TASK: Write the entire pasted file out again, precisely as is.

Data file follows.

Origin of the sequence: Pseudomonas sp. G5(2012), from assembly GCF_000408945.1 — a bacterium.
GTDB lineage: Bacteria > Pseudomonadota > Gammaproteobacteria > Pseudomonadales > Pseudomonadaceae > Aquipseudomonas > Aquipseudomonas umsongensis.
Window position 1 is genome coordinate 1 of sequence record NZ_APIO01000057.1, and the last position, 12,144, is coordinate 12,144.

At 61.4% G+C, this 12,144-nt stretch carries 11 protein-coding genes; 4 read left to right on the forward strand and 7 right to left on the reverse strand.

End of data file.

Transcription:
Origin of the sequence: Pseudomonas sp. G5(2012), from assembly GCF_000408945.1 — a bacterium.
GTDB lineage: Bacteria > Pseudomonadota > Gammaproteobacteria > Pseudomonadales > Pseudomonadaceae > Aquipseudomonas > Aquipseudomonas umsongensis.
Window position 1 is genome coordinate 1 of sequence record NZ_APIO01000057.1, and the last position, 12,144, is coordinate 12,144.

At 61.4% G+C, this 12,144-nt stretch carries 11 protein-coding genes; 4 read left to right on the forward strand and 7 right to left on the reverse strand.